The Boliden smelter in Harjavalta, western Finland, is a traditional plant of handling copper and nickel concentrates and was, in fact, the location where the flash smelting method was developed in 1949. Today this method is used all over the world. The original copper smelter was established in eastern Finland in 1936 by Outokumpu Oy but the Second World War prompted its relocation in the western part of the country.
Since 2004 the Harjavalta smelter has been owned by Boliden, a major Swedish mining and metallurgical company. The smelter has two production lines, one for copper, and the other for nickel. The plant has the maximum capacity to handle 720,000 tonnes of copper concentrate and 250,000 tonnes of nickel concentrate.
The copper smelting line has four converters, of which the newest and biggest one was delivered by Kopar Oy in 2007. Here it is a question of a Peirce Smith Converter with an inside diameter of 3.9m and length of 10.3m, both figures indicated without brick lining.
“Our converters in the past made a bottleneck in the process, so we decided to acquire a new one that would replace the oldest and smallest converter. In the evaluation process for the new unit, there were several partners, both from inside Boliden and outside experts from Kopar,” explains Mr Vesa Helkala, project engineer.
Since Boliden has got another copper smelter, which is located in Skelleftehamn, Sweden the experts from the two smelter units analysed the overall situation and discussed intensively with Kopar experts prior to the purchasing decision. One particular aspect was to make sure that the new converter was to comply with environmental regulations.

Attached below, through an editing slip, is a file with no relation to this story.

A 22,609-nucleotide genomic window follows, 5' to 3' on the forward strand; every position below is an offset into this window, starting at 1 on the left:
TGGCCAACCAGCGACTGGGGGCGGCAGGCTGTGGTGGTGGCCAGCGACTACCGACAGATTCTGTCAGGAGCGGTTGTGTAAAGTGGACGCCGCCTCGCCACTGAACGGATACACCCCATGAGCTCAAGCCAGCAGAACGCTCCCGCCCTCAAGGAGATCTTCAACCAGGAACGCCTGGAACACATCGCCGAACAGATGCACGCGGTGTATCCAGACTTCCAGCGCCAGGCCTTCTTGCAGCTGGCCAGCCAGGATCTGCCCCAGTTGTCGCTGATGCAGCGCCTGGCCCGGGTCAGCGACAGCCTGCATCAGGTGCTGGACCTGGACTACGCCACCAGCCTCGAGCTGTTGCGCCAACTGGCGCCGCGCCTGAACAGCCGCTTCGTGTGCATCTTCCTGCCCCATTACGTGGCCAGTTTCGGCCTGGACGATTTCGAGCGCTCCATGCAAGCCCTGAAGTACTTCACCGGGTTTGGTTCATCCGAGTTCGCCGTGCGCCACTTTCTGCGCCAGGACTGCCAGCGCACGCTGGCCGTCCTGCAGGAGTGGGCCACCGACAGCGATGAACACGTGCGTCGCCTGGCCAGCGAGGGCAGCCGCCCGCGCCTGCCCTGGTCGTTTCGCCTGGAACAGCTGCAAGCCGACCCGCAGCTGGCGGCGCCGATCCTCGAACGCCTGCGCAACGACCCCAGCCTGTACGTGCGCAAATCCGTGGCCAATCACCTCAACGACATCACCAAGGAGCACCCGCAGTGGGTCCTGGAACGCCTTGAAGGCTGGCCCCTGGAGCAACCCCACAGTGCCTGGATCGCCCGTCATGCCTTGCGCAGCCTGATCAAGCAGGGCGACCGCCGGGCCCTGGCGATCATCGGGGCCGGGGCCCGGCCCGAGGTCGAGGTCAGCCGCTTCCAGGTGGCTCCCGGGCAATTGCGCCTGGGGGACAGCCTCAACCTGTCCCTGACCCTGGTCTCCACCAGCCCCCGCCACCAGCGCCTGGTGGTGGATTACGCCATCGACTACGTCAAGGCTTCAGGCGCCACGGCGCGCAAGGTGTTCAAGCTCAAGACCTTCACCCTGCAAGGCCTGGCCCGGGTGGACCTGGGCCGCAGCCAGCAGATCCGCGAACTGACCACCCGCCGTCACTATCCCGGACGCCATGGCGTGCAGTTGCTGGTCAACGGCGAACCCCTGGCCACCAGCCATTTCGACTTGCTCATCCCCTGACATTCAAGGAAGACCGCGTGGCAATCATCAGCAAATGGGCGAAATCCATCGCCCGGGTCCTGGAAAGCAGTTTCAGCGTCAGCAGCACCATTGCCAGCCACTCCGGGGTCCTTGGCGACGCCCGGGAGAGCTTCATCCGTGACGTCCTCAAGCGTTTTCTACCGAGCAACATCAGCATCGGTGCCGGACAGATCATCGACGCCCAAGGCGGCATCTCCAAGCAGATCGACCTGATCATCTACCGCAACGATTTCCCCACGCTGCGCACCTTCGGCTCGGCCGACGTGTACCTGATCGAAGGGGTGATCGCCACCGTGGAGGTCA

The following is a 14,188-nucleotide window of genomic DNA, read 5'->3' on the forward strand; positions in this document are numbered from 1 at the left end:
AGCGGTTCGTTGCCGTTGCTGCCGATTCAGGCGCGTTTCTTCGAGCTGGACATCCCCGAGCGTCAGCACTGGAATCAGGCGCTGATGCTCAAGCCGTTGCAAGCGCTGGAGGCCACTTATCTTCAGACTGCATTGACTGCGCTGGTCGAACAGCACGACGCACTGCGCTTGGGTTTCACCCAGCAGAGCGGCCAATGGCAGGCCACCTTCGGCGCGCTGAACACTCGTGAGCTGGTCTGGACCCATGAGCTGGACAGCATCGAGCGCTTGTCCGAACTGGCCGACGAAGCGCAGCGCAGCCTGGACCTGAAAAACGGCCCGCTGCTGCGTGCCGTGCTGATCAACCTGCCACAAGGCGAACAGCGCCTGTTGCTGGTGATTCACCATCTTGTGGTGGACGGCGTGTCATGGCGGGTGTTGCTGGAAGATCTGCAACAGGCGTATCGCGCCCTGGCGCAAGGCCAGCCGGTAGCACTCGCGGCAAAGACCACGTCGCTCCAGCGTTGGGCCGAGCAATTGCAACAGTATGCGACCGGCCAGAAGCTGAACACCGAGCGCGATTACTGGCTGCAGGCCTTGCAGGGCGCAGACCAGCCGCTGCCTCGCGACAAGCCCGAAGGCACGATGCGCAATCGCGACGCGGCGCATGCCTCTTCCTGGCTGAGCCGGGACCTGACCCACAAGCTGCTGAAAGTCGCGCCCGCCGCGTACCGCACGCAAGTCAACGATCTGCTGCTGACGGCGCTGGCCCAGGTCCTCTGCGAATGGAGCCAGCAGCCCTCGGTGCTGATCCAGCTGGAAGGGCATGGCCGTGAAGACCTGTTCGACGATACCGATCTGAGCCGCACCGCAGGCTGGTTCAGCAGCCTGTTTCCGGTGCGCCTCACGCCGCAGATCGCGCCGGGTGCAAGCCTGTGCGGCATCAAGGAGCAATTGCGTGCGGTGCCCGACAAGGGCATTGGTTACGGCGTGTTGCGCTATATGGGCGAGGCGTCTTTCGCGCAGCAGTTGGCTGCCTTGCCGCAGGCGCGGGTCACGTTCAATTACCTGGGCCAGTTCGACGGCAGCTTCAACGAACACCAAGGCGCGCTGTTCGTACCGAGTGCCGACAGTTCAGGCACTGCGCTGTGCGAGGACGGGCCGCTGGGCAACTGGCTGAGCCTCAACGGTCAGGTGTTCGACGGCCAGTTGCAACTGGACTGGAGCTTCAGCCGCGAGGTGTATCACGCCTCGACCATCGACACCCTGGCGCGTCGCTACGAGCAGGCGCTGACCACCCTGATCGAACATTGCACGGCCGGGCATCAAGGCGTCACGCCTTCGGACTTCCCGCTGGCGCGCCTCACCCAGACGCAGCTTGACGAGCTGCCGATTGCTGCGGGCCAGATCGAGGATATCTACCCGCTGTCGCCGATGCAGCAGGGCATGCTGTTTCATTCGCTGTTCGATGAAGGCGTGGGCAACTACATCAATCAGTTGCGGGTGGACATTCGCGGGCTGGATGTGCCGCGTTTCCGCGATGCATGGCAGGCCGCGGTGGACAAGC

“A smelter is not just another smelter that you can order from a manufacturers shelve but there is a lot of technical and process analyses involved before all parties know exactly what the project is all about. Fortunately we agreed upon a solution that has proved a very good one for us, “ Mr Helkala comments. In particular, he is satisfied with the speed of batches passing through the converter. “This was our bottleneck but is not any more.”
Along with the new converter the production of blister copper can be increased up to 14%. According to Mr Helkala, the smelting process has quite a few parameters that affect the process almost on a daily basis.
“We have four converters but most of the time only three are in use at a given time. We rotate the use of converters constantly,” he says.
The other three converters in the smelter are smaller and much older. “At some point we will renew some of them as well but there is no set timetable yet,” he concludes.
In addition to the PS converter, Kopar has delivered other products to the Harjavalta plant. Amongst them there are pneumatic feeding systems that are used to transfer copper concentrate to the smelter’s flash furnaces. The original Kopar delivery included two feeders but since the plant has got four feeders, the other two were later changed to comply with the Kopar specification.